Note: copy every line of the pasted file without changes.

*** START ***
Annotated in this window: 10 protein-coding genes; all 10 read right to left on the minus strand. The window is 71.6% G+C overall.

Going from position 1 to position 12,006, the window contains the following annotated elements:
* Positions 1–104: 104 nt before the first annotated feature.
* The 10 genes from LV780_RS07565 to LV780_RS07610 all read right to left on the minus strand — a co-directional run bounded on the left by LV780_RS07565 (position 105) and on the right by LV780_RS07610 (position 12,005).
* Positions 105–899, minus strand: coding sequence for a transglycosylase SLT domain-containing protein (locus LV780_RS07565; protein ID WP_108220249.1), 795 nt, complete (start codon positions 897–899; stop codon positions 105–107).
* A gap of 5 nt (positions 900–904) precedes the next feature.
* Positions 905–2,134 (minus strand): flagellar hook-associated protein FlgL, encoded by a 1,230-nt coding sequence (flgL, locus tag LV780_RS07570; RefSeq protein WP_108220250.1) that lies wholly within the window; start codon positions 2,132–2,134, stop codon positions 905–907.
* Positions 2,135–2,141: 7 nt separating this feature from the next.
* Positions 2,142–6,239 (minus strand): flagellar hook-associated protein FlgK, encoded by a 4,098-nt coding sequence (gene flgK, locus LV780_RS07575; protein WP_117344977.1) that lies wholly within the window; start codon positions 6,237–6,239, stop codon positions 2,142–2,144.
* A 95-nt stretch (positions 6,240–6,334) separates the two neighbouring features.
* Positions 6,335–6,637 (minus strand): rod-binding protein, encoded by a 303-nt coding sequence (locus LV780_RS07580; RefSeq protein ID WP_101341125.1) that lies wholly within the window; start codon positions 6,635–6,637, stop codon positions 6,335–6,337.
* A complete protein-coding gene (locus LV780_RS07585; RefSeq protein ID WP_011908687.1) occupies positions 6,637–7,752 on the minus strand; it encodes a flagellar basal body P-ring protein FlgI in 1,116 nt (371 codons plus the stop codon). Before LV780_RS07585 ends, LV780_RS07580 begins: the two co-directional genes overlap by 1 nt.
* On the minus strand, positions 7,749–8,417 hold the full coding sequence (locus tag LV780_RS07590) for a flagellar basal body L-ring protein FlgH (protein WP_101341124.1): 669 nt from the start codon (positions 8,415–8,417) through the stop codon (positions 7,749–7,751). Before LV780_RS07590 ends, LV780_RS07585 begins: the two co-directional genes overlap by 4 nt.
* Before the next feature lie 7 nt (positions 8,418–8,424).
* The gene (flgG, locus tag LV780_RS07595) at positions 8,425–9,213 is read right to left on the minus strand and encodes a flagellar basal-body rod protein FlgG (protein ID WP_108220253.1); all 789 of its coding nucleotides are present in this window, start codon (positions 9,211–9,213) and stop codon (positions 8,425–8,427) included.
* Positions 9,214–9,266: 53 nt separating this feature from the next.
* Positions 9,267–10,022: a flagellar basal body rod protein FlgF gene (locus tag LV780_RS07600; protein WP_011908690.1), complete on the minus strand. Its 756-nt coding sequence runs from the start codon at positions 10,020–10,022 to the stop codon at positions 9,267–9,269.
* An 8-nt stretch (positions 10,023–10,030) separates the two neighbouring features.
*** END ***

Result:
Annotated in this window: 10 protein-coding genes; all 10 read right to left on the minus strand. The window is 71.6% G+C overall.

Going from position 1 to position 12,006, the window contains the following annotated elements:
* Positions 1–104: 104 nt before the first annotated feature.
* The 10 genes from LV780_RS07565 to LV780_RS07610 all read right to left on the minus strand — a co-directional run bounded on the left by LV780_RS07565 (position 105) and on the right by LV780_RS07610 (position 12,005).
* Positions 105–899, minus strand: coding sequence for a transglycosylase SLT domain-containing protein (locus LV780_RS07565; protein ID WP_108220249.1), 795 nt, complete (start codon positions 897–899; stop codon positions 105–107).
* A gap of 5 nt (positions 900–904) precedes the next feature.
* Positions 905–2,134 (minus strand): flagellar hook-associated protein FlgL, encoded by a 1,230-nt coding sequence (flgL, locus tag LV780_RS07570; RefSeq protein WP_108220250.1) that lies wholly within the window; start codon positions 2,132–2,134, stop codon positions 905–907.
* Positions 2,135–2,141: 7 nt separating this feature from the next.
* Positions 2,142–6,239 (minus strand): flagellar hook-associated protein FlgK, encoded by a 4,098-nt coding sequence (gene flgK, locus LV780_RS07575; protein WP_117344977.1) that lies wholly within the window; start codon positions 6,237–6,239, stop codon positions 2,142–2,144.
* A 95-nt stretch (positions 6,240–6,334) separates the two neighbouring features.
* Positions 6,335–6,637 (minus strand): rod-binding protein, encoded by a 303-nt coding sequence (locus LV780_RS07580; RefSeq protein ID WP_101341125.1) that lies wholly within the window; start codon positions 6,635–6,637, stop codon positions 6,335–6,337.
* A complete protein-coding gene (locus LV780_RS07585; RefSeq protein ID WP_011908687.1) occupies positions 6,637–7,752 on the minus strand; it encodes a flagellar basal body P-ring protein FlgI in 1,116 nt (371 codons plus the stop codon). Before LV780_RS07585 ends, LV780_RS07580 begins: the two co-directional genes overlap by 1 nt.
* On the minus strand, positions 7,749–8,417 hold the full coding sequence (locus tag LV780_RS07590) for a flagellar basal body L-ring protein FlgH (protein WP_101341124.1): 669 nt from the start codon (positions 8,415–8,417) through the stop codon (positions 7,749–7,751). Before LV780_RS07590 ends, LV780_RS07585 begins: the two co-directional genes overlap by 4 nt.
* Before the next feature lie 7 nt (positions 8,418–8,424).
* The gene (flgG, locus tag LV780_RS07595) at positions 8,425–9,213 is read right to left on the minus strand and encodes a flagellar basal-body rod protein FlgG (protein ID WP_108220253.1); all 789 of its coding nucleotides are present in this window, start codon (positions 9,211–9,213) and stop codon (positions 8,425–8,427) included.
* Positions 9,214–9,266: 53 nt separating this feature from the next.
* Positions 9,267–10,022: a flagellar basal body rod protein FlgF gene (locus tag LV780_RS07600; protein WP_011908690.1), complete on the minus strand. Its 756-nt coding sequence runs from the start codon at positions 10,020–10,022 to the stop codon at positions 9,267–9,269.
* An 8-nt stretch (positions 10,023–10,030) separates the two neighbouring features.